The roads here in the mountains are crazy! Imagine a sheer, steep rock face almost 1000 meters high – and in the middle of it there is the road. It’s unbelievable what effort it must have been to build these, and as they are high in the mountains, every once in a while, especially during the winter, there is a landslide, making it even narrower and more precipitous. And so workers are repairing the roads almost constantly. Riding the local buses for hours on these roads is a shaky experience, with the driver occasionally showing his confidence by texting in the middle of sharp turns.
I went first to Chitkul, a village at the end of the road in the Kinnaur district, some 3450 meters high. It’s still mostly unspoiled by tourism – there are just a few tiny shops and basic guesthouses (although more are unfortunately being built). During the 5 days I stayed there I did some great hiking in the valleys around. There are some trails and stone huts used by the local shepherds. Curiously, on a birch tree tilting over a steep cliff, there were quite a lot of dry leaves and grass, as if someone slept there at night – maybe to protect themselves against wolves who live around?
The Kinnauri people wear traditional green hats all time and follow a mixture of Hinduism and Buddhism. Foreigners unfortunately can’t go inside the temples, but I at least happened to chance on a ceremony when they were taking the deities out. Some friendly locals have tried to explain it to me, which is always tricky, with their bad English and my almost non-existent Hindi. They were for example happy when I at least put on my wide brimmed hat, as one shouldn’t have uncovered head.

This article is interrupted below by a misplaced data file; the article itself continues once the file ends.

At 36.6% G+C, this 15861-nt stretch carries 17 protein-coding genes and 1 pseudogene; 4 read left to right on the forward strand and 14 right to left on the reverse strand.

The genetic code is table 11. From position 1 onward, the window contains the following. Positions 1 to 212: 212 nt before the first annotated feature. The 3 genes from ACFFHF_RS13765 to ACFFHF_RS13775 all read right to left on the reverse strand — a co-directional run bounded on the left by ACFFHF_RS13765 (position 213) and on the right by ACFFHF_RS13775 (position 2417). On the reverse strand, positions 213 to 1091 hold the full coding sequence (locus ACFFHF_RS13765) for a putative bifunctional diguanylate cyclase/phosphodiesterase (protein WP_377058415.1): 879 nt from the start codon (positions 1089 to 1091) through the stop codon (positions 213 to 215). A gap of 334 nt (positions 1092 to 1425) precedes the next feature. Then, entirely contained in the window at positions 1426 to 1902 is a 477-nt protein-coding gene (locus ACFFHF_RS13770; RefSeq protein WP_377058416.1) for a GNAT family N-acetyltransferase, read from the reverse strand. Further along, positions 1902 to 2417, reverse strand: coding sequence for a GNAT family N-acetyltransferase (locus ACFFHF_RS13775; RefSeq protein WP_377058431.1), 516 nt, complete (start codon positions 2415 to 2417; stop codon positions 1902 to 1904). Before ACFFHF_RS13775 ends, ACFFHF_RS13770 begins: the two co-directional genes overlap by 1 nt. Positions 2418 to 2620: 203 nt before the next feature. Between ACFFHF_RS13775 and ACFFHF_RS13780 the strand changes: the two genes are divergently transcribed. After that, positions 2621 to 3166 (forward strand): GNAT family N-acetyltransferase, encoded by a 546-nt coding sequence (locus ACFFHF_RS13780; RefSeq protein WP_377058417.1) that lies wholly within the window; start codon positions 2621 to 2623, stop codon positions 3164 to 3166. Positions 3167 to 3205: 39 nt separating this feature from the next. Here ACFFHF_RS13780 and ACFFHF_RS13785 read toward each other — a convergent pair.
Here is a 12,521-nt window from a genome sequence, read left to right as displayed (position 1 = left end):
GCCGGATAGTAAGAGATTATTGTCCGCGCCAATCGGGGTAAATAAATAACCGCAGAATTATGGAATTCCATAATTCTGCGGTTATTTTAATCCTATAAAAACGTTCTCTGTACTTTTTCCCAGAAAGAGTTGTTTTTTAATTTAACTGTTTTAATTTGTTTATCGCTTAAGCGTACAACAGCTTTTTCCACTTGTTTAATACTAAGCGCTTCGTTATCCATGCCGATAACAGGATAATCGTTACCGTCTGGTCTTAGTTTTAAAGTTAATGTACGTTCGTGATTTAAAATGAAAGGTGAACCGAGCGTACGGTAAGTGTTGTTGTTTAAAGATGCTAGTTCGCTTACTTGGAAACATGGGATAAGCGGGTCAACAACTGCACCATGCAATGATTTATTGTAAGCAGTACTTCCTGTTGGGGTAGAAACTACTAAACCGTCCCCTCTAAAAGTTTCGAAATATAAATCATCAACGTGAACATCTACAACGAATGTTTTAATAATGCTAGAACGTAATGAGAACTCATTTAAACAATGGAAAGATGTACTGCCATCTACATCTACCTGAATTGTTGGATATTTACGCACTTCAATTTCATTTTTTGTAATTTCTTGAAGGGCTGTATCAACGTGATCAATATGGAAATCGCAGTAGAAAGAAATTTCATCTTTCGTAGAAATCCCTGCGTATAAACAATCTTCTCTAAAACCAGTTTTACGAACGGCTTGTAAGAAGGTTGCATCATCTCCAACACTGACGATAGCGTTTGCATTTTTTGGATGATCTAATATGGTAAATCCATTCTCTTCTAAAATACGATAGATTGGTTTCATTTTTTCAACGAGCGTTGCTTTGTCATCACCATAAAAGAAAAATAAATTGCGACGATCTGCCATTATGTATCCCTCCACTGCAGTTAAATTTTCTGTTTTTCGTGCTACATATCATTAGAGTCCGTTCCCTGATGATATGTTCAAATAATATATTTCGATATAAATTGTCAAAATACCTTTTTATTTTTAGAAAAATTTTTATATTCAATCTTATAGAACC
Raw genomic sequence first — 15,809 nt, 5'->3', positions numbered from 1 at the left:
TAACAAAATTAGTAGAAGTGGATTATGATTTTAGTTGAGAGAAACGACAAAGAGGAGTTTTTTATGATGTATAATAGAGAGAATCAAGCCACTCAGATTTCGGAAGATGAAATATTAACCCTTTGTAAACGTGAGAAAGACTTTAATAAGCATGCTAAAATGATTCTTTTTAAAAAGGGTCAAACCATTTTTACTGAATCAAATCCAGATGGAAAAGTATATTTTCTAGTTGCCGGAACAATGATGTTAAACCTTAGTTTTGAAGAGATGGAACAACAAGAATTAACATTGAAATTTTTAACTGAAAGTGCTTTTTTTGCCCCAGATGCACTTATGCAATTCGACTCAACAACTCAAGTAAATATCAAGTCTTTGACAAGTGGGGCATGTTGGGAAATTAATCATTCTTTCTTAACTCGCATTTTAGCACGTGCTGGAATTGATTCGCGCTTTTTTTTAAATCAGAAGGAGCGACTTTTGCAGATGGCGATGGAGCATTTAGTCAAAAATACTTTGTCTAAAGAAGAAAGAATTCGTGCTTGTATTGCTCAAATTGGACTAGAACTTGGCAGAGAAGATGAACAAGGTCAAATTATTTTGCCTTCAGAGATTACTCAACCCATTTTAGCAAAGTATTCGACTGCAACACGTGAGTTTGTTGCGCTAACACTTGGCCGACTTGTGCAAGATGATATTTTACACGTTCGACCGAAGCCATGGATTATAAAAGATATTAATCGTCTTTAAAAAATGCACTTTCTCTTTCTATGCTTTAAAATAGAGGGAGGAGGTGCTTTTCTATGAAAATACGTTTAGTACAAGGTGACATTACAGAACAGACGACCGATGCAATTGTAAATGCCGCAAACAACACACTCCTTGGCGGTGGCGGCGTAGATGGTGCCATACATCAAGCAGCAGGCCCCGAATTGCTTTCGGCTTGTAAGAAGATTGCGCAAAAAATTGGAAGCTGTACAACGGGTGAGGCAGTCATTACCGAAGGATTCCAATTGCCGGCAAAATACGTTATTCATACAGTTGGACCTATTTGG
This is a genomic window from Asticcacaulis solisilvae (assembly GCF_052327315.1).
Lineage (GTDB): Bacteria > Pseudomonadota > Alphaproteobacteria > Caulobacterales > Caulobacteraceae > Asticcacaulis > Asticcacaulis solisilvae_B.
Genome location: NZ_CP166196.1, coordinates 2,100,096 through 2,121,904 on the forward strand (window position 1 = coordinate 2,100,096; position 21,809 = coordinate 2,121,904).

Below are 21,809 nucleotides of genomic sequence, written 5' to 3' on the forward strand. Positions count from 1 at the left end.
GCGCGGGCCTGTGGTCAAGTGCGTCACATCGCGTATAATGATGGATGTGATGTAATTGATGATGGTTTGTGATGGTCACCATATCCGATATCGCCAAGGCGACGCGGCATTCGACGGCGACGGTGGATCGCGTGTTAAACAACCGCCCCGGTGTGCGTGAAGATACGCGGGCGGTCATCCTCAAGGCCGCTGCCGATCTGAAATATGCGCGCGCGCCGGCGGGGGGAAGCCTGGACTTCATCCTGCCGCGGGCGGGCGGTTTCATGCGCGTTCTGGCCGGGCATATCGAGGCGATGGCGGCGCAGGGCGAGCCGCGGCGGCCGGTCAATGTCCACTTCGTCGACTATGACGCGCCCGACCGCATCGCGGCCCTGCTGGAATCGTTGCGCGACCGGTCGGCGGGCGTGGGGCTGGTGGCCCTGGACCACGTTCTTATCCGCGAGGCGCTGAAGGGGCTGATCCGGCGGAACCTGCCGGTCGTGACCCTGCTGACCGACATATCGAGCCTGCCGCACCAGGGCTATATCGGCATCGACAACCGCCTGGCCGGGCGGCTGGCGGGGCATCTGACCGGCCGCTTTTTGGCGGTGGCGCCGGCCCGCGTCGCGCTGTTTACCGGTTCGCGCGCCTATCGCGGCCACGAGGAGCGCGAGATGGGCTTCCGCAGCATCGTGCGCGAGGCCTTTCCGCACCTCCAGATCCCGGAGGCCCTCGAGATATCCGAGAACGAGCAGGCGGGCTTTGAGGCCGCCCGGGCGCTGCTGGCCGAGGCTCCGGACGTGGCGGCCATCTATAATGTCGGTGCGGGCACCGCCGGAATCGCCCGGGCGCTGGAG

Two days ago I took some more buses to come to Nako (at 3650 meters), still not a too touristy place which is already in Spiti. The local stone houses and buddhist temples are really beautiful – and old. A while ago I sit at a puja (ceremony) in a 950 years old temple (as all here, in the style of Tibetan buddhism)! There are really lots of temples, stupas, and mani walls for such a small village. Today I also visited another old one, which sits at the top of a hill. The door to the shrine was locked, but the key was conveniently just under the rug, so I managed to have a look (buddhists have nothing against people visiting the temples).
And I’ve been meeting many people, both nice tourists (with some of whom I went on some hikes) and not-so-nice groups of tourists (often from Israel, travelling after the end of their military service), for whom travelling can’t be too different from just being in their country. And of course many locals. But all this has to wait for some other time, several Indians are loudly talking behind me in the internet cafe, not very aiding sensible writing :)